Yes indeed, the 21st Future-Shock, and another round of analysis of the wrestling scene from a UK wrestlers perspective.
A quick thanks to Saracen for some kind words earlier in the month – if you haven’t read his UK scene column make sure to check it out (hey he gave me a plug so turnaround is fair play!)
I remember doing an interview for a northern-based television company in 2001, and in that interview I spoke about the upturn in British wrestling business. Now, here in 2004, if I were to do the same interview, I think I would have to pause before I used the same tone. Interestingly, around that time, I wrote somewhere that the British wrestling industry, post ‘world of sport’, was directly dependant upon the success at WWE. If memory serves me correct, things were pretty healthy in for the WWE in 2001. The downward trend in business for the WWE always spells dwindling business for the smaller companies around them.
It’s with this observation in mind that I constantly draw upon what’s going down at WWE as I write about the UK scene. As a child fan, I always wanted WWE to be exciting because it meant great shows. As a modern day wrestler I want WWE to be exciting because that means business is good and options are out there.
One thing that has happened, as a result of less exposure for wrestling in the states, and fewer British superstars being given the larger spotlight, is that America isn’t looking towards the UK for it’s next stars. In truth, WCW was always seemingly more open minded as far as bringing in the Brits. The WWE had the Bulldog and Dynamite, but they did come as a result of their close relationship to the Harts. It is Bruce Hart, rather than WWE, actually responsible for them going across the pond.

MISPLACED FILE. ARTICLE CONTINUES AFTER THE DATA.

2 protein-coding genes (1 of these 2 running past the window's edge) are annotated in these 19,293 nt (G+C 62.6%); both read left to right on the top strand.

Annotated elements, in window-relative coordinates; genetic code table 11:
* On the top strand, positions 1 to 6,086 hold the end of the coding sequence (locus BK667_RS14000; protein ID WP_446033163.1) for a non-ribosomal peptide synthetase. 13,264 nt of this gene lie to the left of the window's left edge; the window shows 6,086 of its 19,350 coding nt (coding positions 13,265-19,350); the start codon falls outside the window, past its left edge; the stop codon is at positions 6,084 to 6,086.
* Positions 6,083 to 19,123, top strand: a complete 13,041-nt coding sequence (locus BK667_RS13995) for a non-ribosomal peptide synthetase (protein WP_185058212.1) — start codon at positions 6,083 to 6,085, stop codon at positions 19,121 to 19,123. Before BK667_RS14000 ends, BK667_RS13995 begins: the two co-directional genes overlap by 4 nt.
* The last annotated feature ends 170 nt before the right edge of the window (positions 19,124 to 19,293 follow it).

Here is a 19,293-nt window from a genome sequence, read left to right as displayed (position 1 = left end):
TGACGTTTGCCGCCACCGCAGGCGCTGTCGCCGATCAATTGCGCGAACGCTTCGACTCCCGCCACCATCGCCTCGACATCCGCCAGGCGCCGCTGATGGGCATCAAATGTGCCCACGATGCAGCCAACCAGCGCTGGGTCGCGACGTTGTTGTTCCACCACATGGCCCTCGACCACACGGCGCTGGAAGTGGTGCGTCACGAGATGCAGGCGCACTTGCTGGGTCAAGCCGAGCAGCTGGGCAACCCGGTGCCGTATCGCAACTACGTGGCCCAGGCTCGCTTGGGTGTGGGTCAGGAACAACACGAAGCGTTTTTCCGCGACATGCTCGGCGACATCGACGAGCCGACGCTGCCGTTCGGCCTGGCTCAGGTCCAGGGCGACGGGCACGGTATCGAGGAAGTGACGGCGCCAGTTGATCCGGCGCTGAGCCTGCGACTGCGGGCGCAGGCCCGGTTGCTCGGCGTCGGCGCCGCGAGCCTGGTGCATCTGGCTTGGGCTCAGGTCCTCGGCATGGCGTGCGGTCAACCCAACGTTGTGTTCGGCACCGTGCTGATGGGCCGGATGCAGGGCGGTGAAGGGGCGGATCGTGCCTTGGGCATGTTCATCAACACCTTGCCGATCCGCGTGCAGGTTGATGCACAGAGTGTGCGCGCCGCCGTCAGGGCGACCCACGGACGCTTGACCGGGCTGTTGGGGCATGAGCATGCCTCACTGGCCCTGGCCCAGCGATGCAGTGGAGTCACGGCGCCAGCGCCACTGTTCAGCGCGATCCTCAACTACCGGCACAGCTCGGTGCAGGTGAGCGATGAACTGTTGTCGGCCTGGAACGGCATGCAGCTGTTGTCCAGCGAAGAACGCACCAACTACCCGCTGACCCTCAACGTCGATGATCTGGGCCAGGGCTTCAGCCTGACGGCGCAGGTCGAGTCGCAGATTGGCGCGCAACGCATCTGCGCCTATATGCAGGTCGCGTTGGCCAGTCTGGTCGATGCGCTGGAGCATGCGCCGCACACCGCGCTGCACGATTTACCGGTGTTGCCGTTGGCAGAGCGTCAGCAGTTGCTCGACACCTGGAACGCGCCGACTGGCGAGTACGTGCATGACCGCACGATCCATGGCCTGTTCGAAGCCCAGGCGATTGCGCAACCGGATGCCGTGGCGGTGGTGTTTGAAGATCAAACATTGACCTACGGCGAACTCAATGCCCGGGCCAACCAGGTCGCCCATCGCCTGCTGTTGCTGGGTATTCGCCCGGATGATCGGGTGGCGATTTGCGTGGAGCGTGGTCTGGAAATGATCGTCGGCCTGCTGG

WWE, on the other hand passed up their first chance to sign Steve Regal, because, as he believes, they already had the late Davey Boy Smith. Regal famously signed with WCW, as did Fit Finlay and countless other British Wrestlers. But the WWE have always kept to one or 2 UK stars.
Given that every Hollywood heel, these days, seems to be English, one would have thought the WWE would have utilised a modern day English character to copy this tradition over to sports entertainment. Hey, we may be the bad guys with this scenario in place… but at least we’d be given jobs! Since the WWE borrows much of its fodder from Hollywood, even employing Hollywood writers, I am surprised that the prospect of the many types of character England could present hasn’t been long established.
But wait, I here you say, why are you advocating the WWE take our wrestlers? I can here the smarter ones amongst you now. Your brains are ticking to the sound that means your formulating forward thinking. That forward thinking tells you that the WWE would sign up our best, most respected workers, and under utilise them, only to drop them from their contracts a year later. Good thinking grasshopper!
But let me develop that thought a phase further. Once they come home, we can advertise our own stars ‘as seen in WWE’! Do you see what that means?
I noted earlier that the British wrestling industry faltered when WWE dropped the ball. But under this scenario the WWE’s booking mistakes could benefit us. We could actually bring crowds in by having our own homegrown stars back after being given WWE exposure. Hey, it’s ‘out there’, but its something to think about!